Desert Rose: How To Care For Adenium Plants

If you love roses but don’t relish the upkeep, plant adenium or desert rose. With beautiful flowers and no thorns, it’s an easy-care succulent.

Bright Pink Desert Rose Flowers
desert rose
(Image credit: Noppol Mahawanjam)

Desert Rose: Complete Guide To Growing Adenium

Adenium plant care is much simpler than that of roses, and the unique structure of the plant itself is worth the effort, even when it’s not in bloom. The colorful adenium flowers are artfully layered like roses, but unlike traditional rose plants, the desert rose is actually a succulent.

Quick Facts

  • Botanical name: Adenium obesum
  • Height: Possible 10 feet (3 m) but 2 feet (.61 m.) in containers
  • Spread: Similar
  • Sun exposure: Full or partial sun
  • Soil requirements: Well draining, gritty
  • Hardiness zones: USDA 10-11
  • When to plant: Spring

Desert Rose Care

Adenium is more commonly known as desert rose. The Adenium flower is a spectacular bloom that stems from a succulent plant. Although a succulent, desert rose sports no thorns and hasn’t got fleshy leaves. It is a “caudiciform” plant, a term that refers to its thick trunk that stores excess moisture.

The blooms are pink, red, and white, often bicolored, and have 5 petals. New hybrids have been developed that boast flowers of purple, yellow, and orange. Most often grown as a container plant, desert rose can grow into a small tree in nature, but container constriction keeps it around 2 feet (.61 m) tall.


The adenium is native to sub-Saharan Africa and Saudi Arabia. In these ranges, they receive plenty of natural light. Desert rose houseplants need bright light indoors. They should be moved outside in spring where they thrive in full or partial sun. Young plants prefer some filtered light. Overall they like full sun in the morning and filtered afternoon light.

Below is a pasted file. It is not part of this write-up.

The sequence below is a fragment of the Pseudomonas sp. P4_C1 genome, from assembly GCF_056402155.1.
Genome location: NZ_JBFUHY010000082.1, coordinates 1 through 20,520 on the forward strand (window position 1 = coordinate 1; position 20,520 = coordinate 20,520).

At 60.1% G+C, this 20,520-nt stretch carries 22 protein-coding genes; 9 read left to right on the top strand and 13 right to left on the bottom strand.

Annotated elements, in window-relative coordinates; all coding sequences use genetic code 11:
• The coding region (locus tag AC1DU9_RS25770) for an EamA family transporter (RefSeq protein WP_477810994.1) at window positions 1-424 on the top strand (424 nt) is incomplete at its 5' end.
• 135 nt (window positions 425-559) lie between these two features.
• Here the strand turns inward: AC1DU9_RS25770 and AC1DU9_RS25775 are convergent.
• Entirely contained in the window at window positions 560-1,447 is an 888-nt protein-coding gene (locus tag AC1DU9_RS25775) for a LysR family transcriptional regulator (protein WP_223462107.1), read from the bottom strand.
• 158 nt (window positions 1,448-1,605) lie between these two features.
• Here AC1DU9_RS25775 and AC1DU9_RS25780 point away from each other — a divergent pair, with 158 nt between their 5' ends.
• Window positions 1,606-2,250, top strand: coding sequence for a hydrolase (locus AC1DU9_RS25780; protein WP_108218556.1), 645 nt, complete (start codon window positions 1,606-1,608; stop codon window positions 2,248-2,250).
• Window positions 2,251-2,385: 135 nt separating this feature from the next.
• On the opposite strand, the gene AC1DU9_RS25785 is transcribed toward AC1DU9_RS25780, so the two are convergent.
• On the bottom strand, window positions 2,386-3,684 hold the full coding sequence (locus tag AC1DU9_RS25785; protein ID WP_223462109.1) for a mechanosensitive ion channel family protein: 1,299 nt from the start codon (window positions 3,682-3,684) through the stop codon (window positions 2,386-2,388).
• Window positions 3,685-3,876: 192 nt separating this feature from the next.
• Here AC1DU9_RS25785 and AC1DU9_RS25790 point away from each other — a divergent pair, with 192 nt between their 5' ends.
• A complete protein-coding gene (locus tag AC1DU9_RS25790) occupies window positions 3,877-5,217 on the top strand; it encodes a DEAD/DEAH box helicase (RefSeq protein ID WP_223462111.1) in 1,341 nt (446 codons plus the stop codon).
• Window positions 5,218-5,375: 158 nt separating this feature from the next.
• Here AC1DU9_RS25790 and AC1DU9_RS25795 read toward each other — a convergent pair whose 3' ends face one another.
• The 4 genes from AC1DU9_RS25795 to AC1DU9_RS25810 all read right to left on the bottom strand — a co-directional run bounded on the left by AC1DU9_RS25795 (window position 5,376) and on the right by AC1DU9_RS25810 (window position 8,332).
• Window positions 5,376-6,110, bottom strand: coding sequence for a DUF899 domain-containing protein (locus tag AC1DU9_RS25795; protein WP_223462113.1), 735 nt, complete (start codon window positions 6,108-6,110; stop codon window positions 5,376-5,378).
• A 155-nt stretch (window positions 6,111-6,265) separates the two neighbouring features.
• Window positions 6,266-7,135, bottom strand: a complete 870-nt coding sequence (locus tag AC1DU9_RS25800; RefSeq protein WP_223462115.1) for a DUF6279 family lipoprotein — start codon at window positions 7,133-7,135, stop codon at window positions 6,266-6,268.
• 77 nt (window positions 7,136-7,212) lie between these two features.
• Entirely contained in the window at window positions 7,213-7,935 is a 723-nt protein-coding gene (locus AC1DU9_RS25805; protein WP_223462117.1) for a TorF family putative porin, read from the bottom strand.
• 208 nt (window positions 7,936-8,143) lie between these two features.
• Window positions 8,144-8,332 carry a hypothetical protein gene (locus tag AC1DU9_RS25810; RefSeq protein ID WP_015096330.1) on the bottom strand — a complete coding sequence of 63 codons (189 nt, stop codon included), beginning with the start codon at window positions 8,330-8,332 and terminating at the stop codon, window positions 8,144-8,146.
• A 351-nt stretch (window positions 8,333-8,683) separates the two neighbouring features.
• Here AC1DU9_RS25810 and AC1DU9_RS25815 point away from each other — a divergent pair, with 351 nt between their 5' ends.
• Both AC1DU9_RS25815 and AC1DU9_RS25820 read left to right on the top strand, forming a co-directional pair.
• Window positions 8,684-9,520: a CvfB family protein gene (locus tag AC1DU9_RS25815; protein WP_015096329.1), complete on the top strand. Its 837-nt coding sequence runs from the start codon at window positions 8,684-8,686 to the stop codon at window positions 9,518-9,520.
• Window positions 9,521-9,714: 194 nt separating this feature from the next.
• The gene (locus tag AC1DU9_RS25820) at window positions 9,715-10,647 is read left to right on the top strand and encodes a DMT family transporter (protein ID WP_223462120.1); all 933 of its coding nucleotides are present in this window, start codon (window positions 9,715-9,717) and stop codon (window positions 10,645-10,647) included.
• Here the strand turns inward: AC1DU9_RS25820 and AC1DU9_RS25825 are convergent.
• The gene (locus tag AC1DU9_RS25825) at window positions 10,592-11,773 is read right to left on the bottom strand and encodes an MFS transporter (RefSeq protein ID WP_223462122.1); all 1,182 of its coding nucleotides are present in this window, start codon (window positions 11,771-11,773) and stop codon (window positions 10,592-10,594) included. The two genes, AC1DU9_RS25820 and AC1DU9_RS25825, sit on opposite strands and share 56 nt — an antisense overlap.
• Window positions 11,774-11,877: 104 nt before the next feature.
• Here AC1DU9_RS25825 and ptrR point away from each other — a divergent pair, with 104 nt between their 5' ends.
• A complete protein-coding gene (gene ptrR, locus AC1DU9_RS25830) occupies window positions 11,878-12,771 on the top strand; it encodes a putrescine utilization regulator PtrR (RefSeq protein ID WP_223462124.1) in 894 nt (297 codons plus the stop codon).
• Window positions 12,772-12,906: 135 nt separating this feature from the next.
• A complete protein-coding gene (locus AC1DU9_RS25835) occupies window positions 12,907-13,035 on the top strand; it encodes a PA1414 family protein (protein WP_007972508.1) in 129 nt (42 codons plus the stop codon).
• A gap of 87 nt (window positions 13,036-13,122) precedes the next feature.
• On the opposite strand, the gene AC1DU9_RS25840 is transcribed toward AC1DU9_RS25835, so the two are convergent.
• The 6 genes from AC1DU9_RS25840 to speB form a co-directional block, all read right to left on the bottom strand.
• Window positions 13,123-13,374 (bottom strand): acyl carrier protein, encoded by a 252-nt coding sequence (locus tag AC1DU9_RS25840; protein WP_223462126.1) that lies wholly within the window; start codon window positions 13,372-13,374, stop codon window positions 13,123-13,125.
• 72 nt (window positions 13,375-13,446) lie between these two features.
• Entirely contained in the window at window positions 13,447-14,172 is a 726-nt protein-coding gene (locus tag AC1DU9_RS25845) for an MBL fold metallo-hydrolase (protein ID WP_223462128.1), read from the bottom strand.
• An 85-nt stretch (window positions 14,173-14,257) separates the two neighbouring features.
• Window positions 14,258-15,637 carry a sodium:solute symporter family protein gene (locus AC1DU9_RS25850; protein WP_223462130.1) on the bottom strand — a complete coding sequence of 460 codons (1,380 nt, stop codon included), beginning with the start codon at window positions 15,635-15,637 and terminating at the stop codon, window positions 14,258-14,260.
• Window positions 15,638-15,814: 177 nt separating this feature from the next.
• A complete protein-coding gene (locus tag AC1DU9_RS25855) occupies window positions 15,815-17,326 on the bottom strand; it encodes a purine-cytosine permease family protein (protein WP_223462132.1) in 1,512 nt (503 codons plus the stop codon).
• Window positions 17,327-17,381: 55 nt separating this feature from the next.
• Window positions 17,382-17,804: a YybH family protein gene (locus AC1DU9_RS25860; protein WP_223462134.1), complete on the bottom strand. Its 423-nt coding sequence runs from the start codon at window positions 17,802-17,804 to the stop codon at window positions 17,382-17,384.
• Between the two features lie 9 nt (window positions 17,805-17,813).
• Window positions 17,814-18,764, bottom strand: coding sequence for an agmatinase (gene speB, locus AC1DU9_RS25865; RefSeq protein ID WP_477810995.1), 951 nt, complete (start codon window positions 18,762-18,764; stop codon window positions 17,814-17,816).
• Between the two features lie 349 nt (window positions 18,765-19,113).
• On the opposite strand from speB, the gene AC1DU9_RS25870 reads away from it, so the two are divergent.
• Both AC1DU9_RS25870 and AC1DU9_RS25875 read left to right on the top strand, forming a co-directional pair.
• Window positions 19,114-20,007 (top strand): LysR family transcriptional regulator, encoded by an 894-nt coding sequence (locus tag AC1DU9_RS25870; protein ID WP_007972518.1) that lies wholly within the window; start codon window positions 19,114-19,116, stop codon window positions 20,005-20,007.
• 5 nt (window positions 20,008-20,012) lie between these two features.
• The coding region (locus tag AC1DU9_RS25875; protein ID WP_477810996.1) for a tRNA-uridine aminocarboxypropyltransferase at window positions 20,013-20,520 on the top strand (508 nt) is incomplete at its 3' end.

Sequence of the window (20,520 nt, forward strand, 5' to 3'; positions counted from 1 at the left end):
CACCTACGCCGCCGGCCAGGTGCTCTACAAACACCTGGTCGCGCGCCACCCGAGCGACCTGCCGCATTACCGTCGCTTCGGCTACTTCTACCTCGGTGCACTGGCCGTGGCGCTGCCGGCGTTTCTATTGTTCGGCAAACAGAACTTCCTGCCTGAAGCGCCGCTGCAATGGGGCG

As natives of desert areas, desert rose care requires a careful watering schedule. During the summer and in high temperatures they need more water than the winter months when the plant is dormant. On average, container plants will need a deep soak 2-3 times per week. Allow the water to percolate from the drainage holes, but do not allow any to remain in the saucer under the container. Near the end of the growing season, begin to taper off water. During the winter months the plants need little to no water, although young plants should be kept moist. If plants brought indoors drop their leaves, suspend all watering until new ones begin to form.

Temperature & Humidity

The Adenium plant is hardy into United States Department of Agriculture zones 10-11. They have little cold hardiness and need to come indoors when temperatures drop to 50 degrees Fahrenheit (10 C.). Temperatures above 60 degrees Fahrenheit (15.56 C.) in spring will trigger new growth. The average indoor home temperatures are suitable for desert rose plants.